Tuesday, September 23, 2008

On The Road Again - Part I

Dave had an assignment down south of Moab this morning, so because it was my regular day off (RDO) and an annual leave day (he obviously worked his scheduled time off) so he invited me to go with him. We got on the road about 9:30 a.m. Monday. According to the “talking” GPS unit, (which by the way I wished us girls had on our trip to Grand Junction), Moab is 4 hours from home (Kaysville). It was raining pretty much the whole way down to the Spanish Fork Canyon exit. Once we started heading up on Highway 6, the rain had stopped. I had called Mom before we got off the interstate to check on her and let her know we were on our way, and if it stopped raining we were going to stop in the canyon to go check out this cemetery us girls had noticed on our way up the canyon heading towards Grand Junction. Dave and I ended up stopping and I am so glad we did! It was well worth the 15 minutes we took off the road. It’s called “Mill Fork Cemetery”. What a history this place has! I “Google”ed on the name and added “Spanish Fork Canyon” to the search. Apparently some of the people (including children) met some violent deaths. There are 17 burials in the cemetery with some other information. This link tells of the tragic deaths of half of the known people buried in the cemetery: http://www.heraldextra.com/content/view/249781/ It’s pretty interesting reading if you have time to sit down and look at it. The following link tells a little bit of the history of Mill Fork town: http://en.wikipedia.org/wiki/Mill_Fork,_Utah. (You may have to copy and paste these addresses in your browser. I can’t seem to open them here). These are the directions on how to get there: Take the US 6 exit (#261) off I-15 heading east. Travel up Spanish Fork Canyon on US 6 for 24.3 miles. There is a dirt road on the north side of the hwy here. Turn up this road. It leads to a small parking area. The footbridge west of the parking area crosses a drainage ditch and the path on the other side leads to the cemetery. (East of railway marker, 1.4 mile up on a hill). Anyway, if you are interested, visit these two sites. I hope you find it as interesting as we did. This information was posted at the cemetery and we thought it was interesting. "Mill Fork, Utah": "As one looks upon Mill Fork today it is hard to visualize it as it was before the turn of the century. There were three saw mills inn Mill Fork Canyon. Here ties were cut out of Spruce, Pine or whatever was available. It helped supply ties for the Rio Grande Railroad and two branch lines. Also the lumber was used to build homes here at Mill Fork, and up and down the canyon. There were three Charcoal Kilns located along the highway just west of this cemetery. Men with teams and wagons cut Pinion Pine to burn in these kiln. One can walk for miles on the north side of the highway from Sheep Creek to Tie Fork and count thousands of Pinion Pine stumps left standing. My mother, Hannah Chadwick Atwood told me many times of the upper Charcoal Kilns located about three or four miles east of here, near Garner Hollow. Father lived about one-half mile east of this cemetery along the side of the hill. I had two brothers born here. Many homes were built here in its early life. Some were located across the river to the south on the large flat. Others were built back in some of the side canyons. Some were rock dug-outs. There was a general store and tour section houses for the railroad employees. In 1885 a large water tank was built along the tracks. There was a reservoir located about three-fourth to one-half mile up Mill Fork Canyon that fed the tanks with gravity flow water. As a young man, I worked on the section and had to help maintain the reservoir. There were farms along the river where ever there was a level spot. Beautiful potatoes were grown up here, also hay and grain. Men worked on the section, for the Charcoal Kiln and other means to make a living. Mother said they had dances held in the school house between here and Sheep Creek to the west. A cousin of mine burned it down so he wouldn’t have to go to school. Mother said they made their own fun visiting eah other, and with house socials. About two hundred fifty people lived here and around Mill Fork at its peak. When I was a small boy I lived at Old Tucker. A school bus, driven by Merther Davis, picked up the children along the highway. In 1930-1935 there were at least twenty-five children riding this bus. Some were picked up here at Mill Fork to go to school at Thistle and Spanish Fork." “Mill Fork Cemetery References”: The Atwood section is on the north and the following buried here. Grandpa Aaron Chadwick, Grandma Ida Viola Winder Chadwick; Dads two sons, Durward Atwood and Thayne A. Atwood, two Cousins, Philex Chadwick, Olive F. LaDam and Parris Ballard, and his wife; Aunt Ida Viola Chadwick Ballard are also buried here. Note: “All work has been performed in the temple for these souls”. The south section belongs to the Elliott Family. In this part of the cemetery are Edson W. Elliott, Mary M. Elliott, Myrtle Elliott, Carol L. Elliott, and Mary E. Jensen. The section on the west contains thirteen or fourteen travelers killed in Indian Massacre. There is a possibility that others are also buried in this section. All information came from the history of the Church of Jesus Christ of Latter Day Saints by Andrew Jensen, Assistant church Historian, Page 504 Mill Fork was a brethern of the Palmyra Stake Utah County in Spanish Fork, Utah. The cemetery is cared for and maintained by George D. Atwood and Family, and was given the charge to do so by my mother, Hannah Ellen Chadwick Atwood. The Elliott descendents help. Also we have a family organization who meets here on the 3rd Saturday in March to do a general cleanup. Edison W. Elliott was married to my father’s sister Mary Ellen Atwood. She is buried in Utah Valley. My father and mother, Walter A. and Hannah Ellen Chadwick Atwood are buried in Spanish Fork City Cemetery. There is still work to be done around the cemetery, rock work, etc. Roy John of Spanish Fork made and helped put in the new arch way by the highway. Many friends also helped". - George D. and Christie S. Atwood.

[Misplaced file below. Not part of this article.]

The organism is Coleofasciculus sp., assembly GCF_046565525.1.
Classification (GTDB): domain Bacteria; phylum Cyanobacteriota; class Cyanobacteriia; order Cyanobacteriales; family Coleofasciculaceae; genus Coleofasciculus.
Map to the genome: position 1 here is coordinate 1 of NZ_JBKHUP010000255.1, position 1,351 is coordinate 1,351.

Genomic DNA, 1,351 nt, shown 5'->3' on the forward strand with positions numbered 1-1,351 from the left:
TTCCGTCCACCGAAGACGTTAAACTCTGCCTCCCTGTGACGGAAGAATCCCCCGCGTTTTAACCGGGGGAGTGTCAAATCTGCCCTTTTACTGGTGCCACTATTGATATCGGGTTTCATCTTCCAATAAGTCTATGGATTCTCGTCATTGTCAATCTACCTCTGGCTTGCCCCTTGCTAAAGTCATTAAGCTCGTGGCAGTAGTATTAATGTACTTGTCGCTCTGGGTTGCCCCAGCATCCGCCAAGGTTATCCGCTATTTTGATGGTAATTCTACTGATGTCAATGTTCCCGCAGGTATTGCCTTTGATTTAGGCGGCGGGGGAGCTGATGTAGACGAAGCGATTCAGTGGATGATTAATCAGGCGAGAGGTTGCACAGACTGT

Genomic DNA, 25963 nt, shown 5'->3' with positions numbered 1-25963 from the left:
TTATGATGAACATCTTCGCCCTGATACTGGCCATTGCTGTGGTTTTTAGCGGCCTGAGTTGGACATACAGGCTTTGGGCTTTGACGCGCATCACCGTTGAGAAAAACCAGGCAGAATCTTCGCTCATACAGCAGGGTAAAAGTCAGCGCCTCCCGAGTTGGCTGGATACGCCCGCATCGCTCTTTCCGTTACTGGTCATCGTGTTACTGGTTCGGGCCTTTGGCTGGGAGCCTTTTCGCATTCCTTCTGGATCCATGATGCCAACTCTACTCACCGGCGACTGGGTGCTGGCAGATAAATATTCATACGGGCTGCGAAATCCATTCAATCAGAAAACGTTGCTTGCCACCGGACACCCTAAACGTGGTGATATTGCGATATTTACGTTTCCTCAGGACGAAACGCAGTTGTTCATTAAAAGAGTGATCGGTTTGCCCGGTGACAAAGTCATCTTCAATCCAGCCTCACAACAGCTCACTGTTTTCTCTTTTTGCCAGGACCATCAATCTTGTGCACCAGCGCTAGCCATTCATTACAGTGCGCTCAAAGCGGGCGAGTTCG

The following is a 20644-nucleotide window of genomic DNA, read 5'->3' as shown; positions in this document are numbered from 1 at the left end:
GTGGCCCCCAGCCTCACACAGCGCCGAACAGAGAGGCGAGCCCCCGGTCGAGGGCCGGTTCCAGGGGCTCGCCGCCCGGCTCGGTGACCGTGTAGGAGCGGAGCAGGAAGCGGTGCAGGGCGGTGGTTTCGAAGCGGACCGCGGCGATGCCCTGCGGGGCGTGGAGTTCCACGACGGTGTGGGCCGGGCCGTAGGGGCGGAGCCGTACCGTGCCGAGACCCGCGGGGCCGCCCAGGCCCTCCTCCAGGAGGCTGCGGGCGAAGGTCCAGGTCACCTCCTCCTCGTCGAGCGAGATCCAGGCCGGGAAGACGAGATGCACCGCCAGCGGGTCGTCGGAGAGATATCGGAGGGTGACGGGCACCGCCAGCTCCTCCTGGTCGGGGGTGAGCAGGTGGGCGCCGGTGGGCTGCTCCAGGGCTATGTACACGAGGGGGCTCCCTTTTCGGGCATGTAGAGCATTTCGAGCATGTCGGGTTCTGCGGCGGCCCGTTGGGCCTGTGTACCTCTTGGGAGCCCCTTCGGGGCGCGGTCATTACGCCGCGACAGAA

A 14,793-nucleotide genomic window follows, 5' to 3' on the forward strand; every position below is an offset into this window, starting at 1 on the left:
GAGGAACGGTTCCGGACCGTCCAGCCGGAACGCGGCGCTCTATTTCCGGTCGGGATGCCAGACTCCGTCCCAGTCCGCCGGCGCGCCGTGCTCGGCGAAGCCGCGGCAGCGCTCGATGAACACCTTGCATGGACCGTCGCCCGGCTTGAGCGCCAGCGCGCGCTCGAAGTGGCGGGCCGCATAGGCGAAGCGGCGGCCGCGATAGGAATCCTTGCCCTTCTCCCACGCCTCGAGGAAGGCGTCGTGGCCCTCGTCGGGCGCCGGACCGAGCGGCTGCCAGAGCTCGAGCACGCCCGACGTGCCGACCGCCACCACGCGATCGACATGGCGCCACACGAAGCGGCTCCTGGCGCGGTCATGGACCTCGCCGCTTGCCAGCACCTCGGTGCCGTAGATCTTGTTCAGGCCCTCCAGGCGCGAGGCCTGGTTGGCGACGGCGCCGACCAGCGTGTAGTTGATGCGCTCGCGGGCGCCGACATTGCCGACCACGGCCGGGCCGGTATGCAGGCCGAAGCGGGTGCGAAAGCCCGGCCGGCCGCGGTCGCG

We made our way up to Price, UT and stopped for lunch. By the way Mom and Sisters, there is a lot more to Price than what I thought. Now I am wondering if we were really ever in the town of Price at all!


  1. Gosh,, wish we would of stopped now, glad you got to see it.

  2. That is really interesting! I love taking off on the side roads just to see what is there. Thanks for taking us all there with you!